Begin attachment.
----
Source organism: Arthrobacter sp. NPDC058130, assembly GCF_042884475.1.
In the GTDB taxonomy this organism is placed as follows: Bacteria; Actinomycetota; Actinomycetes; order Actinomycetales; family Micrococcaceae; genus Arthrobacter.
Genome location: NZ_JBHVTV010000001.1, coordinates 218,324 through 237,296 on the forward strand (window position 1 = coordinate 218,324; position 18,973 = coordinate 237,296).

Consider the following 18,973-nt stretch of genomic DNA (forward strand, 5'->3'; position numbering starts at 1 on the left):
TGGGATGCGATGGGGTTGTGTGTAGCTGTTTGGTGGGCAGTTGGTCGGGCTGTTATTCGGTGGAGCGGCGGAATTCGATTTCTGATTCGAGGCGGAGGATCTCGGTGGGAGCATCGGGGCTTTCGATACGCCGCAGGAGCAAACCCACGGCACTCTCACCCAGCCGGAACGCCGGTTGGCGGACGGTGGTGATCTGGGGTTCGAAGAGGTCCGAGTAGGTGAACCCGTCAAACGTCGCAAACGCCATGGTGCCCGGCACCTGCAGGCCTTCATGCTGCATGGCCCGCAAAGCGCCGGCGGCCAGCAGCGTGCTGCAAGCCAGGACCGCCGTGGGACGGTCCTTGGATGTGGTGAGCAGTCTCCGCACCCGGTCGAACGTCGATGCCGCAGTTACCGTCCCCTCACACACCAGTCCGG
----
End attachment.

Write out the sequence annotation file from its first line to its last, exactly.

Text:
Source organism: Arthrobacter sp. NPDC058130, assembly GCF_042884475.1.
In the GTDB taxonomy this organism is placed as follows: Bacteria; Actinomycetota; Actinomycetes; order Actinomycetales; family Micrococcaceae; genus Arthrobacter.
Genome location: NZ_JBHVTV010000001.1, coordinates 218,324 through 237,296 on the forward strand (window position 1 = coordinate 218,324; position 18,973 = coordinate 237,296).

Consider the following 18,973-nt stretch of genomic DNA (forward strand, 5'->3'; position numbering starts at 1 on the left):
TGGGATGCGATGGGGTTGTGTGTAGCTGTTTGGTGGGCAGTTGGTCGGGCTGTTATTCGGTGGAGCGGCGGAATTCGATTTCTGATTCGAGGCGGAGGATCTCGGTGGGAGCATCGGGGCTTTCGATACGCCGCAGGAGCAAACCCACGGCACTCTCACCCAGCCGGAACGCCGGTTGGCGGACGGTGGTGATCTGGGGTTCGAAGAGGTCCGAGTAGGTGAACCCGTCAAACGTCGCAAACGCCATGGTGCCCGGCACCTGCAGGCCTTCATGCTGCATGGCCCGCAAAGCGCCGGCGGCCAGCAGCGTGCTGCAAGCCAGGACCGCCGTGGGACGGTCCTTGGATGTGGTGAGCAGTCTCCGCACCCGGTCGAACGTCGATGCCGCAGTTACCGTCCCCTCACACACCAGTCCGG